Crime Library: Criminal Minds and Methods

Dorothea Puente, Killing for Profit

Easy Money

The easy money she got from hooking was a hard habit for Puente to shake.

In 1948, she stole checks from an acquaintance to buy a hat, purse, shoes and panty hose. She was convicted of forgery, served four years in jail, then skipped town when she was on probation.

Dorothea Puente in orange jumpsuit
Dorothea Puente in orange

In 1952, she married her second husband, Axel Johansson. Johansson was a merchant seaman, Norton writes, and when he returned from long absences, he'd sometimes find other men living with his wife. Neighbors complained of taxis dropping off strange men at all hours of the night. The couple fought, separated, made up, separated, and remained married for 14 more years.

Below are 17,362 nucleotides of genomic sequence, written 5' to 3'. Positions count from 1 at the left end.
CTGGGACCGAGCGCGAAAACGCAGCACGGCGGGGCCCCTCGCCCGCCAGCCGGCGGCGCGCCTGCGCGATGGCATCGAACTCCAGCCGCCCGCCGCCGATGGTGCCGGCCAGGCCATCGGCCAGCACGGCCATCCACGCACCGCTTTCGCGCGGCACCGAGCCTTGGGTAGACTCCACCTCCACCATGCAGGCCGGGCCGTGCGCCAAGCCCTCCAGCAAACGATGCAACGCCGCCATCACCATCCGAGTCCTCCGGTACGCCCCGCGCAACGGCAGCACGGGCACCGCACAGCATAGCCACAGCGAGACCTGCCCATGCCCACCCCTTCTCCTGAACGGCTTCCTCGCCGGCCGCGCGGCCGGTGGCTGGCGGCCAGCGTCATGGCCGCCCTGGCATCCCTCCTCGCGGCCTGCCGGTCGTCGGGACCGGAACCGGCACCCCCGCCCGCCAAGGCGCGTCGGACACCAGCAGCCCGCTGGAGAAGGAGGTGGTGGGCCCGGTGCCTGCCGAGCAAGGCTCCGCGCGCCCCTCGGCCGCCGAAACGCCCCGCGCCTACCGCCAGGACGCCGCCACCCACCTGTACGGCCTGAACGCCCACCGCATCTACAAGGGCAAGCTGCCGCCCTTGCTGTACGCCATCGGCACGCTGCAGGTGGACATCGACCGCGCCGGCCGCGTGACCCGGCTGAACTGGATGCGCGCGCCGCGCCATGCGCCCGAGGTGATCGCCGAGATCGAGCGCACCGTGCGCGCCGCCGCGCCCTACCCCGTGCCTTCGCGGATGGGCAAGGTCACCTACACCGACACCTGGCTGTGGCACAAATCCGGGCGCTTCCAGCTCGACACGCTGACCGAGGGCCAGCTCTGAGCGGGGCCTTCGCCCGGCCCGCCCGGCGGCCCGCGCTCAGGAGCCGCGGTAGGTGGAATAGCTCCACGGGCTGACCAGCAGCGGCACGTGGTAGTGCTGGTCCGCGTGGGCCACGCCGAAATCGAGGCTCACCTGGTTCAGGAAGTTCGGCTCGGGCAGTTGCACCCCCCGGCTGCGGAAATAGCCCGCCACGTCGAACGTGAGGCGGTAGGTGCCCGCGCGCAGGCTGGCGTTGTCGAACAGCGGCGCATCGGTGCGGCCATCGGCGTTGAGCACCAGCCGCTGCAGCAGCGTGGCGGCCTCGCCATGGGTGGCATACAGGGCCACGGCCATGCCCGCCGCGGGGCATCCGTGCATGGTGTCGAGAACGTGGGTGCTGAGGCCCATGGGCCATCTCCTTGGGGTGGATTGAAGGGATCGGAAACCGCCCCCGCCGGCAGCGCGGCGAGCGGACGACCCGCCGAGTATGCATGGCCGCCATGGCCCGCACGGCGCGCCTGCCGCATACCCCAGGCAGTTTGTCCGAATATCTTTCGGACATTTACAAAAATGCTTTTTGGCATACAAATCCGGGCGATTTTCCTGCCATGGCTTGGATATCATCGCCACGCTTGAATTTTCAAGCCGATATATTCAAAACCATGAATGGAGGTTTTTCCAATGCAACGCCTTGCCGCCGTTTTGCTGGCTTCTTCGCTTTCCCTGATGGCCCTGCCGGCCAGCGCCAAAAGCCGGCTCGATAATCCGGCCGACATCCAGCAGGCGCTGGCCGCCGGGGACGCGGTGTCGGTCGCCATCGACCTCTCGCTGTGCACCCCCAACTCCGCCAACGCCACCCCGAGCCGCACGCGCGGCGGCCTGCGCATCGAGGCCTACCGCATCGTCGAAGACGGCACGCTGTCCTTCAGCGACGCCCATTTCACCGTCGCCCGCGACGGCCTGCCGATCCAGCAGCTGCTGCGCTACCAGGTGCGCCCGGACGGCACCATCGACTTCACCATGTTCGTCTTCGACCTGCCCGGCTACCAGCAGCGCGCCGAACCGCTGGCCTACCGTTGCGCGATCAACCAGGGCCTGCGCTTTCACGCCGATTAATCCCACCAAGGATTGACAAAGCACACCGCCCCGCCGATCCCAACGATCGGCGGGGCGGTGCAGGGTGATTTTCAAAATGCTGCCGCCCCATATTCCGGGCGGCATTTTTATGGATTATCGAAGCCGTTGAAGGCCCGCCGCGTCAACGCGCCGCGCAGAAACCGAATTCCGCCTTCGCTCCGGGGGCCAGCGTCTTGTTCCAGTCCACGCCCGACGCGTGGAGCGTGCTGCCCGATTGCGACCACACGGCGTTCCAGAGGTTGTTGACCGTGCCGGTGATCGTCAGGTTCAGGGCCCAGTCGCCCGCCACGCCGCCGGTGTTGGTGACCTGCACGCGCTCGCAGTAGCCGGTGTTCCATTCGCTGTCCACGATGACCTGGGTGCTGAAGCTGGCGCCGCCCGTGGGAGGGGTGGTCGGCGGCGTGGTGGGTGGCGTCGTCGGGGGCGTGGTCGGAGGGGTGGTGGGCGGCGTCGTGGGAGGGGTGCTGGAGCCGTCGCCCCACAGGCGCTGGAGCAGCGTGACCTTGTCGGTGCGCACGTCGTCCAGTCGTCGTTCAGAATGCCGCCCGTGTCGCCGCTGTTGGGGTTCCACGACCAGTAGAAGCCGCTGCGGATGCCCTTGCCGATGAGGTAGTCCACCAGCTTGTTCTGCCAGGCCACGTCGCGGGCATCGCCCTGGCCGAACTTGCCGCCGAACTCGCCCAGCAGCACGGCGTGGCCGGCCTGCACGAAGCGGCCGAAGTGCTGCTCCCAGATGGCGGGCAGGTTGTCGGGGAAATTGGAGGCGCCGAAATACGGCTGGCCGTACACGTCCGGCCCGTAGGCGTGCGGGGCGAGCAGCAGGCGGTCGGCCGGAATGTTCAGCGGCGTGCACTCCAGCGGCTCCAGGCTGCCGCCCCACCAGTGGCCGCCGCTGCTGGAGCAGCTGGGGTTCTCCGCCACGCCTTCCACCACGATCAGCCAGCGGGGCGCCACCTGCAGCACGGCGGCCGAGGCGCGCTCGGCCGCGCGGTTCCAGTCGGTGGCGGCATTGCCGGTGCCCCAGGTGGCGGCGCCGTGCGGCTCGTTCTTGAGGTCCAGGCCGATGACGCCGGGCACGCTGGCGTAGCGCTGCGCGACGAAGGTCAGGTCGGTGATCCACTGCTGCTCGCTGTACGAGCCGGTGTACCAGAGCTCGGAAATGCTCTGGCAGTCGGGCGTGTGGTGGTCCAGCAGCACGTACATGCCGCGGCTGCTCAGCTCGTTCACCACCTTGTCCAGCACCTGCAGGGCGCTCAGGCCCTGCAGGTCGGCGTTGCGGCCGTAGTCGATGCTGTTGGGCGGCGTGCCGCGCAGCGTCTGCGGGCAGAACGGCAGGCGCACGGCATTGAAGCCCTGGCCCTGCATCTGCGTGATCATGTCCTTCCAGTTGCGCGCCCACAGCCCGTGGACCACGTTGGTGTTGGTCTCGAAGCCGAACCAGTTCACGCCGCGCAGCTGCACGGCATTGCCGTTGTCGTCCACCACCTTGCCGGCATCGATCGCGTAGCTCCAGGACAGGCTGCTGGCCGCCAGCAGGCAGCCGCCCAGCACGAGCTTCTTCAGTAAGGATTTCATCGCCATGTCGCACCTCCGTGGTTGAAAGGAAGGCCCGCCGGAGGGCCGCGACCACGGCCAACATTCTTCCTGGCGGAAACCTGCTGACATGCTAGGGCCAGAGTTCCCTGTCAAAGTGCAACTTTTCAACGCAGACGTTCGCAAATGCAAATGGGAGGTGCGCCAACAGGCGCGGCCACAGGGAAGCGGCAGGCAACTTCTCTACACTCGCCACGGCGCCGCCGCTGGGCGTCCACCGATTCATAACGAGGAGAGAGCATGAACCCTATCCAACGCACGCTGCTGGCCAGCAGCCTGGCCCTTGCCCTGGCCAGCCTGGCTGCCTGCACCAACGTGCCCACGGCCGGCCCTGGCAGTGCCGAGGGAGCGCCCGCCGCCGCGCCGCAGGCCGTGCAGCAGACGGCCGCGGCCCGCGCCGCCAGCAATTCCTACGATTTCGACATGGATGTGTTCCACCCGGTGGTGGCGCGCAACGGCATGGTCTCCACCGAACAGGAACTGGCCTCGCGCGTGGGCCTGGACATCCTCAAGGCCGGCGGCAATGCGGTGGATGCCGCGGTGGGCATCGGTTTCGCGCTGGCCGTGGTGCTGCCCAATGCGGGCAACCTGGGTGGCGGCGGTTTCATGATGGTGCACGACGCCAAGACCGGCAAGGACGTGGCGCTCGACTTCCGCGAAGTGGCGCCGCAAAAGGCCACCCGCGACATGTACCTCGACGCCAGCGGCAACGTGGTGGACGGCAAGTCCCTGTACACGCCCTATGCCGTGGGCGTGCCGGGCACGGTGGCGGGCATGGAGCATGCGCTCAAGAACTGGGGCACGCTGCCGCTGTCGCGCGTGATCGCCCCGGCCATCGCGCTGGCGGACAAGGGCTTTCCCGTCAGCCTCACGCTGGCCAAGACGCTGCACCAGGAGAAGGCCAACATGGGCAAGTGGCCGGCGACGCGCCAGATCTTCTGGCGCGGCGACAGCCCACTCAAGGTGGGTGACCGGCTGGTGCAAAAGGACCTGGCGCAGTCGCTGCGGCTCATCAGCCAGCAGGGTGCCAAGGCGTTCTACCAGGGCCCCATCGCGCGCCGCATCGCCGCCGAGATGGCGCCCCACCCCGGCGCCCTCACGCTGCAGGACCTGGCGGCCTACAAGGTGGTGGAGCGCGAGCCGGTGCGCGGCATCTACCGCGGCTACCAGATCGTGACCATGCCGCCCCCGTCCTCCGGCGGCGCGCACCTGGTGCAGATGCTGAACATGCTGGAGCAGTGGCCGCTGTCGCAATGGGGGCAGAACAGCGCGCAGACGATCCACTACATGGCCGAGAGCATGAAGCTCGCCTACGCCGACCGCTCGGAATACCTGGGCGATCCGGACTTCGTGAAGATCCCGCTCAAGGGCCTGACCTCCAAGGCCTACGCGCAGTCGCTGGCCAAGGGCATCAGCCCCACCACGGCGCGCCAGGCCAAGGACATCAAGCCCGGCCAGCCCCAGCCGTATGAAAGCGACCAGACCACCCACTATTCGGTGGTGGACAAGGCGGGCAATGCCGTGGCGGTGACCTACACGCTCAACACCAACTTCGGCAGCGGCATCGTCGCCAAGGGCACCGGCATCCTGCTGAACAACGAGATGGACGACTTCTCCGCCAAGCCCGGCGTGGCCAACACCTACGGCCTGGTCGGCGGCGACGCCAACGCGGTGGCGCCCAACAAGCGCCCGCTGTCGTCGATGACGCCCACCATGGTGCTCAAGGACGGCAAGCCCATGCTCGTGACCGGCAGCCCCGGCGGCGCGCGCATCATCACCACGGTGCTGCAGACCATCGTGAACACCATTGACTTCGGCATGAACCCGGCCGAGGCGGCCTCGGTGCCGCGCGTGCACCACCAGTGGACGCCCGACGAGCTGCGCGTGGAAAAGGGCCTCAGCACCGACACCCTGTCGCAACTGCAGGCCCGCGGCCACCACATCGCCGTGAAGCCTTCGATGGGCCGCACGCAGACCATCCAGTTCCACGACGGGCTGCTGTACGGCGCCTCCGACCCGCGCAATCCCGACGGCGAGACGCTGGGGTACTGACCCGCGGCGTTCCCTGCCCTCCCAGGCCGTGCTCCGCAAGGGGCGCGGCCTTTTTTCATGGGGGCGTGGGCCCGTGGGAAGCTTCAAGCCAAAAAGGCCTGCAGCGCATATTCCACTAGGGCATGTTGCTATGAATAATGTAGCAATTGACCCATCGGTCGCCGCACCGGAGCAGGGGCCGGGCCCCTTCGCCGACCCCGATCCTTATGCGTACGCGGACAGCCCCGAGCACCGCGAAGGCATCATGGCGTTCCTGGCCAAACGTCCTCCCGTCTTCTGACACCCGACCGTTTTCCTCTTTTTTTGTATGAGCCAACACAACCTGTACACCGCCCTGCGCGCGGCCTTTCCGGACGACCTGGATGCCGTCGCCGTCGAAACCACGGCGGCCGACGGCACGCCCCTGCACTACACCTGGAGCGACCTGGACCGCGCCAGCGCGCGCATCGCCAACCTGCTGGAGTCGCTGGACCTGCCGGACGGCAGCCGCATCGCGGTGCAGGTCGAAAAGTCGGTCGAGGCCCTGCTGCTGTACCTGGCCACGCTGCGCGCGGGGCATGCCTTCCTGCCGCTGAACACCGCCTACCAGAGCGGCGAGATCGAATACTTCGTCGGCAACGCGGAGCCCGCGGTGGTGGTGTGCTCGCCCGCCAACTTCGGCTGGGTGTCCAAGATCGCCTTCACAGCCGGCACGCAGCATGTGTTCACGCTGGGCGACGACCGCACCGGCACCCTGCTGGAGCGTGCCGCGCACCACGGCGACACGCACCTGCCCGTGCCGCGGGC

In 1960, she was convicted of residing in a Sacramento brothel. She told authorities she was just visiting a friend, and didn't know it was a whorehouse, according to reports.

In 1968, Puente, 39, opened a halfway house for alcoholics called "The Samaritans," and married 21-year-old Robert Jose Puente. The couple argued constantly, and the marriage ended a year later, as did the halfway house when she ran up a $10,000 debt, the Bee reported.

Soon afterward, she moved into, and began managing, the boarding house located at 21st and F streets in Sacramento, and in 1976, she married one of the tenants, Pedro Angel Montalvo, 52.

"She wanted new pantyhose every day," Montalvo told the Bee. "She thought she was rich."

In 1978, she was convicted of forging 34 checks she'd stolen from her tenants, the Los Angeles Times reported. She served five years on probation and was ordered to undergo counseling; a psychiatrist who interviewed her diagnosed her as a schizophrenic and a "very disturbed woman."


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